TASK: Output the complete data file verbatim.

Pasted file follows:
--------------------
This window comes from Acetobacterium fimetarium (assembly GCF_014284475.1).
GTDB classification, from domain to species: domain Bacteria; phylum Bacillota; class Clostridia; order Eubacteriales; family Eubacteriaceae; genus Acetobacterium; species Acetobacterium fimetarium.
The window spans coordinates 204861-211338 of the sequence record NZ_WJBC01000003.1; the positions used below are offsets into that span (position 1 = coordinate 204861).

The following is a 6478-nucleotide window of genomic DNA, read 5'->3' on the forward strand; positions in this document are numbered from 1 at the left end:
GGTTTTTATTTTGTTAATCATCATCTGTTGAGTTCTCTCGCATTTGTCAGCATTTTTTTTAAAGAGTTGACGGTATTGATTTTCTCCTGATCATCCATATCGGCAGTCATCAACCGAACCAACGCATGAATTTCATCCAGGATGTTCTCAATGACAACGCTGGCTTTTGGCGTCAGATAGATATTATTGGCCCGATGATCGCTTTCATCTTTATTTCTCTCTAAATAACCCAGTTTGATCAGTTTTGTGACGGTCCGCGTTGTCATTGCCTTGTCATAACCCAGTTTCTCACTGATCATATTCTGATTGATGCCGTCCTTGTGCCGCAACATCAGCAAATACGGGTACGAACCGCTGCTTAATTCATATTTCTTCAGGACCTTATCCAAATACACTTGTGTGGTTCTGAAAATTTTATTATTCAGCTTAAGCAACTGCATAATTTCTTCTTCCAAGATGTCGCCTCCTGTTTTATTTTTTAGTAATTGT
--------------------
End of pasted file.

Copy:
This window comes from Acetobacterium fimetarium (assembly GCF_014284475.1).
GTDB classification, from domain to species: domain Bacteria; phylum Bacillota; class Clostridia; order Eubacteriales; family Eubacteriaceae; genus Acetobacterium; species Acetobacterium fimetarium.
The window spans coordinates 204861-211338 of the sequence record NZ_WJBC01000003.1; the positions used below are offsets into that span (position 1 = coordinate 204861).

The following is a 6478-nucleotide window of genomic DNA, read 5'->3' on the forward strand; positions in this document are numbered from 1 at the left end:
GGTTTTTATTTTGTTAATCATCATCTGTTGAGTTCTCTCGCATTTGTCAGCATTTTTTTTAAAGAGTTGACGGTATTGATTTTCTCCTGATCATCCATATCGGCAGTCATCAACCGAACCAACGCATGAATTTCATCCAGGATGTTCTCAATGACAACGCTGGCTTTTGGCGTCAGATAGATATTATTGGCCCGATGATCGCTTTCATCTTTATTTCTCTCTAAATAACCCAGTTTGATCAGTTTTGTGACGGTCCGCGTTGTCATTGCCTTGTCATAACCCAGTTTCTCACTGATCATATTCTGATTGATGCCGTCCTTGTGCCGCAACATCAGCAAATACGGGTACGAACCGCTGCTTAATTCATATTTCTTCAGGACCTTATCCAAATACACTTGTGTGGTTCTGAAAATTTTATTATTCAGCTTAAGCAACTGCATAATTTCTTCTTCCAAGATGTCGCCTCCTGTTTTATTTTTTAGTAATTGT